Photo GallerySorry there are no photos!
Every vehicle involves compromises, and the one that meets your needs ideally has the least.
For those of you wondering whether a hybrid electric vehicle (HEV) or plug-in hybrid electric vehicle (PHEV) would be a better choice, this will compile in one place a number of the more prominent pros and cons for each.
It does not advocate for any particular powertrain type, and assumes ultimately you must make your own decisions as to what is right for you.
For our purposes we’ll compare plug-ins only to full hybrids as these use the gas engine, electric motor, or both as the system control computer sees fit.
Full hybrids are technologically closer than “mild” hybrids to plug-in hybrids, and most plug-in hybrids are essentially full hybrids with extra large lithium-ion battery assemblies that can be plugged in, thus the name.
A distinction is seen with the Chevy Volt and Cadillac ELR “extended-range electric vehicles” (EREVs). These are technically PHEVs also, but the gas generator won’t kick on with full acceleration as with true PHEVs, and after battery depletion, the genset goes into charge sustaining mode.
All other PHEVs also emulate pure electric vehicles when charged but then morph back to the full hybrid system they’re based upon.
Weighing in favor of regular hybrids is they cost less. Some, plug-ins like the Volt, have no regular hybrid corollary but PHEVs from Ford, Honda, and Toyota do. However, determining the surcharge for the plug-in option can be tricky as model-specific trim variances make it less than apples-to-apples.
An example would be Toyota’s Prius Liftback and Plug-in Hybrid. The Liftback’s trim level Three is close (not exact) to the base Prius PHEV’s content. Prices excluding destination fees are $25,765 for the hybrid, $32,000 for the PHEV. Disparities are also seen for Ford Fusion and Honda Accord HEV and PHEV models.
Compounding pricing is automakers’ tendency to pack nice-to-very-nice content assortments. It’s been said the kinds of people springing for gas-saving, CO2-saving electrified vehicles also want above-average trimmings and will pay for them. Counter examples do exist, like the fairly plain Prius Liftback level Two, Prius c, and some others. The Lincoln MKZ is a real standout as Ford does not surcharge for the hybrid version.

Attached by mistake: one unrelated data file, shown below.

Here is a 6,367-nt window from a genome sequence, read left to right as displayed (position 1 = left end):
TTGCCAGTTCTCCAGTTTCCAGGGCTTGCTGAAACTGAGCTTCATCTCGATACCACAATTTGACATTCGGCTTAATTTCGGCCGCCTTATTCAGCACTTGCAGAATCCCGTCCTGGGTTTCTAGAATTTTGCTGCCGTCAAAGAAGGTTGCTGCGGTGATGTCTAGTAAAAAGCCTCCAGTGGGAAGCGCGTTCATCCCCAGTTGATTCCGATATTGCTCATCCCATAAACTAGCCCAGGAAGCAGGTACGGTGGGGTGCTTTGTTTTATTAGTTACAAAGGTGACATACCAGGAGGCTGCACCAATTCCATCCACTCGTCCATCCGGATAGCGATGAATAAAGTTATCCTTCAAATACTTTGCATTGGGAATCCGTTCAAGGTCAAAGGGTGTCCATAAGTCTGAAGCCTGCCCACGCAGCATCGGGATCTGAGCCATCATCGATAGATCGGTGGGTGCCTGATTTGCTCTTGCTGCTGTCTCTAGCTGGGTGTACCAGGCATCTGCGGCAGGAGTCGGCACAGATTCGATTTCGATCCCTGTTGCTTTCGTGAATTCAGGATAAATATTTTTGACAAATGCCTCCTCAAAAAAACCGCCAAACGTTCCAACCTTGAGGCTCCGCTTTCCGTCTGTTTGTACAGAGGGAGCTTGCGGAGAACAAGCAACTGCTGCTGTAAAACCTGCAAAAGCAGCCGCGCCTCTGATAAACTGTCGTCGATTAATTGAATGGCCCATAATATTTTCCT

In the plug-ins’ favor, however, are federal tax credits and potentially state incentives, whereas HEV credits ceased a few years ago. PHEV credits are dependent upon battery kilowatt-hours, with the Volt eligible for a full EV-sized $7,500, the two Ford Energis eligible for $4,007, and the Toyota PHEV eligible for $2,500, for example.
While the Volt has been panned as pricey, it now starts below $35,000, and with max federal benefit can be netted in Prius hybrid price territory but the Chevy’s back seat is more cramped and mpg in non-EV mode is only 37 mpg, not 50.
Leasing is also an option, especially with plug-ins. Special deals may be available and ability to return the car overcomes concerns about depreciation, long-term upkeep, and perceived obsolescence as battery tech improves.
Also, for Californians and possibly others, eligibility for solo HOV lane access is another perk to paying up for a plug-in. This incentive has since dried up for regular hybrids.